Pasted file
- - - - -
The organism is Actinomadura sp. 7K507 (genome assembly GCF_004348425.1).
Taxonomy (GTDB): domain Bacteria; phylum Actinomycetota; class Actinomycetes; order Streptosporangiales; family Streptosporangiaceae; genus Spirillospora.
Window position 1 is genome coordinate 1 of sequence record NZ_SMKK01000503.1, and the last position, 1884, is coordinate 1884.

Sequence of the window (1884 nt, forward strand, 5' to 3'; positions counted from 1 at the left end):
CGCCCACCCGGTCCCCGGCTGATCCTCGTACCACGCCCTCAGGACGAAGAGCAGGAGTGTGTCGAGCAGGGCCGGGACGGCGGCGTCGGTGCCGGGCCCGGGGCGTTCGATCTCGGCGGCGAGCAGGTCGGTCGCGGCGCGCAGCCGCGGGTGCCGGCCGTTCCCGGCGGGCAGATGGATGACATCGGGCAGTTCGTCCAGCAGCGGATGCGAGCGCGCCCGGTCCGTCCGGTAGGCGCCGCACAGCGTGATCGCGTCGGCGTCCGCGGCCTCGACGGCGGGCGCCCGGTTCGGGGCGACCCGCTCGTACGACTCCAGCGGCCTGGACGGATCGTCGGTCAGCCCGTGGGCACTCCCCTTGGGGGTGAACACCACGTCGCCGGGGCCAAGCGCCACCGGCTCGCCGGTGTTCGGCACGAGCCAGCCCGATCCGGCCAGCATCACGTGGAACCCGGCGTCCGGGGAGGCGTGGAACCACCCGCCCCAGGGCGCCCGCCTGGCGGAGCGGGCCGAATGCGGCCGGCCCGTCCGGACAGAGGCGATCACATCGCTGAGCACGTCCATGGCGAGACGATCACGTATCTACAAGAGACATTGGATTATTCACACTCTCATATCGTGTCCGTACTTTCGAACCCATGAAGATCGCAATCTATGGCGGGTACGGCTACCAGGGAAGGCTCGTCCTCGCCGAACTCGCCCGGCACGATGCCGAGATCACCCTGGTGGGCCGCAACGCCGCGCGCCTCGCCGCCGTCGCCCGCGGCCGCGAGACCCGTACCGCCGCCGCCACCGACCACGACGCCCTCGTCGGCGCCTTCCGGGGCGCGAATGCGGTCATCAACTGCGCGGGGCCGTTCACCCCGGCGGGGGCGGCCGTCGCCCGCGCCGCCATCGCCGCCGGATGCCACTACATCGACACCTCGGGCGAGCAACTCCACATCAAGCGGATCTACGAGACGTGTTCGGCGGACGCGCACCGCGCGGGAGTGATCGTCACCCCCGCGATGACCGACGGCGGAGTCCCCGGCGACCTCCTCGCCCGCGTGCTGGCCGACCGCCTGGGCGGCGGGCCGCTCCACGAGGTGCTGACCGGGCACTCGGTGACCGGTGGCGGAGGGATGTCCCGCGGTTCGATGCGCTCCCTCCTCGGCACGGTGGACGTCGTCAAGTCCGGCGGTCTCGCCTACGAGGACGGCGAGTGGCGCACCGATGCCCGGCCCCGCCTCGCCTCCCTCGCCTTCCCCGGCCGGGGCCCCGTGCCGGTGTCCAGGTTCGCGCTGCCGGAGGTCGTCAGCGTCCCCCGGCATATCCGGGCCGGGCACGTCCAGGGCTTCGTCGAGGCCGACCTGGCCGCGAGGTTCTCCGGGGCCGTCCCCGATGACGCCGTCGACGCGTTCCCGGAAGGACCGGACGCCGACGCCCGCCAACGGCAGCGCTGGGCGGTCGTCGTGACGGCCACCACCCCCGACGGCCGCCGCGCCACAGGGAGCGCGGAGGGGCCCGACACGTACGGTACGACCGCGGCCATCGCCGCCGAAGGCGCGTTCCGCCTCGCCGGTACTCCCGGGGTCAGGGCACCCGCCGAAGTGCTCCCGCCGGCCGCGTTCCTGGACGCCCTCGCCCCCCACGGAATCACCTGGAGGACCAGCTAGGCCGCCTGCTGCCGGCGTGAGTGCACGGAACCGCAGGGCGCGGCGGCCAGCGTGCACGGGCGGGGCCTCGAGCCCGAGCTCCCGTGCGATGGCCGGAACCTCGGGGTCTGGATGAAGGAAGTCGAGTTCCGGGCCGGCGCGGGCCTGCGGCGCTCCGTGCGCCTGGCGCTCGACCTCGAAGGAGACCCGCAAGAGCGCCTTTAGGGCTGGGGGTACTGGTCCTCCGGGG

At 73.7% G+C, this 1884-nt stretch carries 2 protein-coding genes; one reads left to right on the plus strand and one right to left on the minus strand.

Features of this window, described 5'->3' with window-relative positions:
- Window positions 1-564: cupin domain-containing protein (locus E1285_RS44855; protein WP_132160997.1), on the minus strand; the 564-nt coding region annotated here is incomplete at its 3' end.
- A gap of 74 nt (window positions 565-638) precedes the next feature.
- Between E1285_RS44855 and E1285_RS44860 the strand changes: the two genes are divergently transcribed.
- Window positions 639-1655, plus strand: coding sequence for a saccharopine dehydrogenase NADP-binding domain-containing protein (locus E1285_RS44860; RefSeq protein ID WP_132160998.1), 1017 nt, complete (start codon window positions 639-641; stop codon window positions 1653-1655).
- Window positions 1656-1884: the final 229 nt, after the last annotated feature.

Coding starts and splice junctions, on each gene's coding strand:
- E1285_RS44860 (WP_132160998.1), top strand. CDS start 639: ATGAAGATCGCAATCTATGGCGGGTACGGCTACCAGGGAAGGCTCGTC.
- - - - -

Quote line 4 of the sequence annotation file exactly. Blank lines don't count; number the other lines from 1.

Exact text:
Sequence of the window (1884 nt, forward strand, 5' to 3'; positions counted from 1 at the left end):